WASHINGTON D.C. — Yesterday, the U.S. Court of Appeals for the D.C. Circuit upheld the FCC’s 2015 Open Internet Order, which gave the agency broad authority to regulate the Internet. However, this is only the next step in the process of challenging the Order.
While two members of the three-judge panel voted in support of the FCC, Judge Stephen Williams dissented on the grounds that, while the FCC has the authority to reclassify broadband service under Title II, it failed to provide adequate reasoning for doing so.
“It’s encouraging that that Williams’s dissent focused on our arguments that will be the main focus of our appeal,” said Berin Szóka. “The core issue of this case, which was largely ignored in the majority opinion, is whether or not the FCC should receive Chevron deference in this case. As Williams notes, the agency’s broad forbearance from a significant amount of Title II’s statutory requirements represents a completely unacceptable attempt by the FCC to rewrite the statute to suit its own preferences.”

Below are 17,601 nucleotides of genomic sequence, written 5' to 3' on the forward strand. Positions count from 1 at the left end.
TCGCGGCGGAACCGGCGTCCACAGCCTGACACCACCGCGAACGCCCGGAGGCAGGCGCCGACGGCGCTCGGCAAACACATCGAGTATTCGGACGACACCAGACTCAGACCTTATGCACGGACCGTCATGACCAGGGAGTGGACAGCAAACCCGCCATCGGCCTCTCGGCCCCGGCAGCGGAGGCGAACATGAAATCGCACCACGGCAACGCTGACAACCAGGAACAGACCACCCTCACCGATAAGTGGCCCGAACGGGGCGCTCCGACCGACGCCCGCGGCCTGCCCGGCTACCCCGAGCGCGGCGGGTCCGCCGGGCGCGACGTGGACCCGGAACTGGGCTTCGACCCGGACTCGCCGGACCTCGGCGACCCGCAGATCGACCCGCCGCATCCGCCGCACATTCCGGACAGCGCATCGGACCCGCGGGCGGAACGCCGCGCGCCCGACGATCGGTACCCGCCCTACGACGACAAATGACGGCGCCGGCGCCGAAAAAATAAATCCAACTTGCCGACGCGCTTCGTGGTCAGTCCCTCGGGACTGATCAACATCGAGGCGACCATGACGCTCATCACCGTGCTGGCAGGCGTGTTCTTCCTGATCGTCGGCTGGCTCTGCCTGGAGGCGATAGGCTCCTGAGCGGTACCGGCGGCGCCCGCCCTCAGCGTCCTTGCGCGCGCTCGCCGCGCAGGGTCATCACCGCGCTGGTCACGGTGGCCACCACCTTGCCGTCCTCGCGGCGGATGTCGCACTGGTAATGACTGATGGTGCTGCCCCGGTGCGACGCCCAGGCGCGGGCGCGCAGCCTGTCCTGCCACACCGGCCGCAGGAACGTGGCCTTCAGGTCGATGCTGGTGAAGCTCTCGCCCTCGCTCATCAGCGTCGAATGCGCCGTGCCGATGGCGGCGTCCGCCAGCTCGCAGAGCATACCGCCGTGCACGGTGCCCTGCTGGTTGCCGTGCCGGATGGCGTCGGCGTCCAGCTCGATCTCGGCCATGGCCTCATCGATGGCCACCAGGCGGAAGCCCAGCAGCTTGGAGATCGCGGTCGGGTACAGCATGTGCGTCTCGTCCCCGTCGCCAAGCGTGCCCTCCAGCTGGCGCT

Since this ruling came from a three-judge panel, the next step in the litigation process is an appeal for an en banc review before the full D.C. Circuit. Depending on the outcome, the case may then progress to the Supreme Court.
“We’re facing what could potentially drag out to be another decade of litigation that could all be avoided if Congress could reach a legislative compromise,” continued Szóka. “The question of the FCC’s authority could be easily resolved by legislation that provides clear, narrowly-tailored authority to address net neutrality concerns. The Republican-controlled House passed such a measure as part of a Comm Act update in 2006, but the bill failed in the Senate. Democrats tried to negotiate a compromise in 2010, and Republicans offered one last year. Unfortunately, current political attitudes make such a deal seem unlikely.”
- Tech Policy Podcast #30: Net Neutrality (Ahem, Title II) Progress Report
- Tech Policy Podcast #21: Broadband Deployment in America with FCC Comm’r Ajit Pai
- A summary of our opening brief challenging the FCC’s Order
- A statement on why we’re challenging the Open Internet Order in Court